“Chaotic Neutral”: 50 People Who Are Neither Good Nor Bad And Hilariously Act As They Please
As we showed you a few months back, the Dungeons & Dragons (D&D) alignments are making it to real life. So this time, let's take a closer look at a particularly funny one.
It's called chaotic neutral (and it even has its own subreddit). To put it simply, the term describes an individual who has no good or evil intentions, they simply do what they please, what they think is the best option at the moment.
The spontaneous nature of their actions means they can result in chaos and unpredictability but who can blame them if nobody gets hurt? After all, freedom is what matters!
When a player creates a character in D&D, they decide where to put that character on a moral axis. Are they good? Evil? Or morally neutral? Then they have to choose where their character fits on a law-abiding axis. Do they always obey the rules? Or do they believe that laws are meant to be broken?
The best way to wrap your head around this concept is to imagine a grid, like "Hollywood Squares" or the opening credits of "The Brady Bunch" — nine squares in total, three on each side and one in the middle. The square in the upper left hand corner is "lawful good." That's Superman — the Boy Scout who cares about saving the planet. The next square over on the top row is "neutral good." For example, take "Star Trek". Captain Kirk is neutral good, because he is willing to break the rules if he thinks they're preventing him from doing as much good as possible. Now if we go to the last square on the right — "chaotic good" — we get someone like Robin Hood, who can never be tied down to any organization. These folks think the only way to do good in the world is to upend the social order.
In the middle row, we have morally neutral characters. "Lawful neutral" would be a mindless bureaucrat or a brutal enforcer like Javert from "Les Miserables" who hunts down the heroic ex-con Jean Valjean. "True neutral," in the center square, is a character like the Oracle in "The Matrix," who accumulates wisdom from witnessing everything but rarely chooses a side. The far-right square in the middle row is a really fun character. The star of our show, "chaotic neutral."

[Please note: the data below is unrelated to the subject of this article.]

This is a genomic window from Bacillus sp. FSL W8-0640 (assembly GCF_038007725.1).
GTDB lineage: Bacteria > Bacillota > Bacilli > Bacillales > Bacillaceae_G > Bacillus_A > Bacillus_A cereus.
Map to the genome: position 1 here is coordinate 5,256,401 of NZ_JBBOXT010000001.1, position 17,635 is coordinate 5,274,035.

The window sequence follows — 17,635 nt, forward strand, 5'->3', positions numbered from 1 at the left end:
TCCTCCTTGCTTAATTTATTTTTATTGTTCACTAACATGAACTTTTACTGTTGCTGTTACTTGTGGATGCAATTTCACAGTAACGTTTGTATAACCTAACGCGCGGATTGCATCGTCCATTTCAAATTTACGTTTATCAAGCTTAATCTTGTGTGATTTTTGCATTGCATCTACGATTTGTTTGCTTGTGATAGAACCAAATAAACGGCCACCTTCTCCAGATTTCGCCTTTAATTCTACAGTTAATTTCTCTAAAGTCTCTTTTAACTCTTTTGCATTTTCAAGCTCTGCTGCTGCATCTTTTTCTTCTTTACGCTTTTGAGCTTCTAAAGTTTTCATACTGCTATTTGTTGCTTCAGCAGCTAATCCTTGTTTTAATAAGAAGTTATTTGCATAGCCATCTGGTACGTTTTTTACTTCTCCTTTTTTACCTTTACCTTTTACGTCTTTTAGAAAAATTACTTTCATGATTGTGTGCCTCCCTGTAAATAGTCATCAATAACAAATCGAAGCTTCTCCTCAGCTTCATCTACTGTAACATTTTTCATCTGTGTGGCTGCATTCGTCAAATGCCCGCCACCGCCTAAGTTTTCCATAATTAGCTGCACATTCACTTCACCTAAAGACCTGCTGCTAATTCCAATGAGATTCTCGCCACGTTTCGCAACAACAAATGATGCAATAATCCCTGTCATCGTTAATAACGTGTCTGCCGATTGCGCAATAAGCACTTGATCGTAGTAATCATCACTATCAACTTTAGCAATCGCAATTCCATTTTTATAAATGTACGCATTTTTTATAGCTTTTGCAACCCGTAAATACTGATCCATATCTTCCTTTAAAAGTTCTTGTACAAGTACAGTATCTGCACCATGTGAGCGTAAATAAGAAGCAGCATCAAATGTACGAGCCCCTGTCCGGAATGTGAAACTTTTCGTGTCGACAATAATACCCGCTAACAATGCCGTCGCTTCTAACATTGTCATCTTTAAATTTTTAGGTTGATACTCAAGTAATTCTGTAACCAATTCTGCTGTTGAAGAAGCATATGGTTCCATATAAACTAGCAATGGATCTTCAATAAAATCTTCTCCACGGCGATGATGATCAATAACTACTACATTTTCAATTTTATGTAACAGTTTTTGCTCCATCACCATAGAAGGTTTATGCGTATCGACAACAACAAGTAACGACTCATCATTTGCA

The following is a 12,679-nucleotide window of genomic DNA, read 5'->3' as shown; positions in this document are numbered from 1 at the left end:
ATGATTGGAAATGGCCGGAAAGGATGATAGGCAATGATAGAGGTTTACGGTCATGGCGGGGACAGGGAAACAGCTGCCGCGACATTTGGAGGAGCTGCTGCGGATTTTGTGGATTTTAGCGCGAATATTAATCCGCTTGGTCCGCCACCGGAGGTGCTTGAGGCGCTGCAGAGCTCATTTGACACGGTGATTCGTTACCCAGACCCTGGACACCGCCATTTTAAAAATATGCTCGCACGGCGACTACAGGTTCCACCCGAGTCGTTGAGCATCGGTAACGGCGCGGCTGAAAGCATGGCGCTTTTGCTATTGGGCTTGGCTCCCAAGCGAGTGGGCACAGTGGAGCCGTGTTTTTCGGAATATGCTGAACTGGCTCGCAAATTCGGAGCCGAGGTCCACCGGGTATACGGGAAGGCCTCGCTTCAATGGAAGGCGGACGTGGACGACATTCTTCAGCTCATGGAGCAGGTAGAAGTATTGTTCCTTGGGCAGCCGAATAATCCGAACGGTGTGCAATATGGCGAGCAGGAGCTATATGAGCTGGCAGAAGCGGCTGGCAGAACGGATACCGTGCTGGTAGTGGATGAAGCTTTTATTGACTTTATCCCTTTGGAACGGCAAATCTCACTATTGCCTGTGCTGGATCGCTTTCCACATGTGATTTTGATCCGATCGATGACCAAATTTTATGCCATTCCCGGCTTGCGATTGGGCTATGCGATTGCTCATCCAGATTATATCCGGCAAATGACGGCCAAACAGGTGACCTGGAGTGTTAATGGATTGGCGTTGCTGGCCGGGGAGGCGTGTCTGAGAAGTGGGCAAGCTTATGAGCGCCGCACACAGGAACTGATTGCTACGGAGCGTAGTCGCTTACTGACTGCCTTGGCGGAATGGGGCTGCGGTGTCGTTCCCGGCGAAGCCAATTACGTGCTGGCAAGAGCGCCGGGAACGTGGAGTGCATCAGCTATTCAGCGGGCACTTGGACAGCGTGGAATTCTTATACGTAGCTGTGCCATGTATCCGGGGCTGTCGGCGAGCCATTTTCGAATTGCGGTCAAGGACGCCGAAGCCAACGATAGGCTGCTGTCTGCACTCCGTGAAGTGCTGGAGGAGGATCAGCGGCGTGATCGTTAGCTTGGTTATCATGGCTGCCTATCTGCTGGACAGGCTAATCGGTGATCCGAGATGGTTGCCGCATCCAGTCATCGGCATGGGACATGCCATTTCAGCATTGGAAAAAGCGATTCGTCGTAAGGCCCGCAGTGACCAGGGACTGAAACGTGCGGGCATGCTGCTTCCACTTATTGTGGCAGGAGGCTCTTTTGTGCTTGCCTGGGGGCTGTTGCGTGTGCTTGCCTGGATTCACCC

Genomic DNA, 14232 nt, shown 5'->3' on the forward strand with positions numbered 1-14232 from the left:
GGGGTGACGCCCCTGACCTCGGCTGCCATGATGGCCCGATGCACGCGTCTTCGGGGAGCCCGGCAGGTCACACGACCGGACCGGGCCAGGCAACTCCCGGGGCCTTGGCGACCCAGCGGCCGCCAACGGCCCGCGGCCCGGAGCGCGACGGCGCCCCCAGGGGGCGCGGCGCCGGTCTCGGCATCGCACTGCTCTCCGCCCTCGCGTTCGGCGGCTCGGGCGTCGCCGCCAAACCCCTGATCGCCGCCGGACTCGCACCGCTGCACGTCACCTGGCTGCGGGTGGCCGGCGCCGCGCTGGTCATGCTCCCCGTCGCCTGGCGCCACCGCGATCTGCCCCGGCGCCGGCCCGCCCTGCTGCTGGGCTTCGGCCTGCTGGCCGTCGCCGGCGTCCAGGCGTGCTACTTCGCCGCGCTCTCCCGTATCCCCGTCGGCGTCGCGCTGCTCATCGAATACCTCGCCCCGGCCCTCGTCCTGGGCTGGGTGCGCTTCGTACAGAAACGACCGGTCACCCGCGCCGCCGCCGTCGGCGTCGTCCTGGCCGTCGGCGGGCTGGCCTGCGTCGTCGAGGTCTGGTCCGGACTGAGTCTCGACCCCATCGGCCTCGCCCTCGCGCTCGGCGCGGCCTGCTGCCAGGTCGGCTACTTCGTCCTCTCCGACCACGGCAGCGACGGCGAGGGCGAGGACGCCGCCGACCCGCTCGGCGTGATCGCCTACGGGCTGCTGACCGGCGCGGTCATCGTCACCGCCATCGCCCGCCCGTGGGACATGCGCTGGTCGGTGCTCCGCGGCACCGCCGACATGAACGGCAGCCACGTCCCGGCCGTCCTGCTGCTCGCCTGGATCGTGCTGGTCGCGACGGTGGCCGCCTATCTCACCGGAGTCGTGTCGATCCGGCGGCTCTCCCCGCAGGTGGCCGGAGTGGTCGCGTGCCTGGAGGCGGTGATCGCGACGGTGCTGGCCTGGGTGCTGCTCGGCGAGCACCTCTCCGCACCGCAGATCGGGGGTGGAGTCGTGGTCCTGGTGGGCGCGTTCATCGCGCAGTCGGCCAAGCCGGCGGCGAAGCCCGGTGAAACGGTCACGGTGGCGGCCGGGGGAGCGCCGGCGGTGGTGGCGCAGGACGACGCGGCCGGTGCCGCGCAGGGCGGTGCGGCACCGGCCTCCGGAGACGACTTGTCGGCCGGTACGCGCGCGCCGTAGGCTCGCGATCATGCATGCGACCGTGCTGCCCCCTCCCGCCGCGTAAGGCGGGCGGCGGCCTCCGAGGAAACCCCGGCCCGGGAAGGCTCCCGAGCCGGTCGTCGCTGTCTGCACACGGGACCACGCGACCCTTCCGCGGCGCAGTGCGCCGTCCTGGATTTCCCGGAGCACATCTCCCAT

According to writer and graphic novelist Sam Sattin, that's someone who can be swayed based on who has the power. A good example could be Omar from "The Wire", the lone wolf who robs drug dealers, valuing his freedom and his survival equally.
When Sattin holds writing seminars, he asks his students to figure out where their characters fit on this grid, and he encourages them to create characters who are conflicted. (They wish they belonged to one alignment, but they're something else.)
The writer believes that storytelling takes off when characters of different alignments play off each other. "The most important part of writing is the way in which characters interact with each other," he explained.
As we can see, these alignments appear in the real world as well. Patrick O'Connor, a sci-fi and fantasy fan as well as an assistant district attorney who prosecutes gang-related homicides in Brooklyn, imagines the gang members he prosecutes could be categorized as neutral evil on the character alignment spectrum.
In his own life, O'Connor always tries to follow the straight and narrow path. But that doesn't mean he’s drawn to lawful good characters in comic books. That's just boring!
His favorite character is Punisher, the Marvel vigilante who kills criminals because he doesn’t believe in the legal system.
Comics have been filled with battles between good and evil, but audiences are also interested in watching characters on the same side fighting each other.
In season two of "Daredevil" and in the movies "Batman v. Superman" and "Captain America: Civil War," superheroes really duke it out.
These stories are about a conflict between personal ethics and the law. "That's how a lot of people feel, that they have these government forces they can't control, that are doing nefarious things," O'Connor said. "They feel marginalized, and they feel they can't trust the system. And so they take things into their own hands."
Michael LaBossiere, who teaches philosophy at Florida A&M University, takes a more holistic approach and argues that each of us can embody the different character alignments at any point in our lives. It all depends on the situation.
"Sometimes we're more good, sometimes we're more neutral, or in some [cases], we fall into bad behavior," he said. "A person can be decent but have those neutral evil moments when they're selfish and take that last piece of pie."